I believe that Hinduism could be regarded as both Atheistic and Animistic / Pantheistic, depending on how one defines the word "God". From my article The Atheistic approach to God… or how to bridge the gap between Atheists and Theists :
An Atheistic perspective on Consciousness
We know from evolutionary biology that multi-celled organisms evolved from single-celled organisms. It is unclear to what degree single-celled organisms gave up their autonomy to be able to act as a single organism and it is reasonable to suggest that our individual cells have maintained some degree of autonomy (consciousness) that we are totally unaware of. A lot of human behavior is associated with subconscious processes in the prefrontal cortex that psycho-analysts refer to as the super-ego. This super-ego reflects the internalization of cultural rules in the form of memes. Such memes often influence human behavior in ways individuals barely realize and can be considered a form of collective consciousness. A group of humans that is connected by means of memes can act as a single conscious organism, much like a cell of our body can act as a single conscious organism. This and many other factoids directly imply that consciousness is not so much a product of our brains but rather a product of complexity and connectivity. From that perspective, the concept of consciousness can both be reduced to the molecular level and expanded to the universe as a whole, with the universe as a very complex holographic quantum computer
The relationship with Hinduism and Animism
In Hinduism, death is understood as the collapse of the Ātman (individual consciousness) and its dissolution into many different other components that make up the Brahman (universal consciousness). If you look consider the Trimurti (the Hindu triniti), one can clearly see them as anthropomorphic representations of nature (Vishnu) and its two fundamental opposite forces: emergence (Brahma) and entropy (Vishnu). Similarly, many other Devas (Gods) are mere anthropomorphic representations of lesser natural phenomena.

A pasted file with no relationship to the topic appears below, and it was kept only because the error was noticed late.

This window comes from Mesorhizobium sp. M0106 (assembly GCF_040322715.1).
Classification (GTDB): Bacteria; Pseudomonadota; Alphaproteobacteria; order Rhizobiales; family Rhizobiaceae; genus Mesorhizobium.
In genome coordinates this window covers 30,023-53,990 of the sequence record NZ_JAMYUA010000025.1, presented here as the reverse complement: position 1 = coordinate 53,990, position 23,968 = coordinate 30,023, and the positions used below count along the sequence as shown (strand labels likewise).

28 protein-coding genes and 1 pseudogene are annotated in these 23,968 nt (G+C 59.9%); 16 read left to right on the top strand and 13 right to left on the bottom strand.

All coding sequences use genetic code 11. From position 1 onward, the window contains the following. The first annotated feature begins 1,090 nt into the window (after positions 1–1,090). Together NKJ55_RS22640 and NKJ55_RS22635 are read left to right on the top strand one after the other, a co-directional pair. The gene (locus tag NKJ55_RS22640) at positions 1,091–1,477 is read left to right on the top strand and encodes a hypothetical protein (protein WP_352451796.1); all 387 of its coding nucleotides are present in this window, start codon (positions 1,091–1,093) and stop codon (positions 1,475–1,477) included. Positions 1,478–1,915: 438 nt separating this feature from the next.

The same applies to the Kami of Shinto religion or equivalents in other "polytheistic" religions. One could easily argue that all "polytheistic" religions are really Animistic religions, which are perfectly compatible with the Atheistic framework depending on how one defines concepts like "Consciousness" or "Soul".
Pantheism and Shamanism as forms of Animism
Pantheism is a simplified version of animism, which removes all "Gods" from the picture except Vishnu (nature). Advaita Vedanta is a form of Hinduism that belongs to this category. Many other religions (eg. Germanic paganism) have a Pantheistic variation, although these advanced forms of religion are rarely known beyond a small esoteric circle of initiates. The Traditionalist School is a school of philosophers from the early 20th century that attempted to explore these esoteric religions and discover a perennial philosophy running throughout all religions. Like Animism, Pantheism is also perfectly compatible with Atheism, again depending on how one defines concepts like "Consciousness" or "Soul".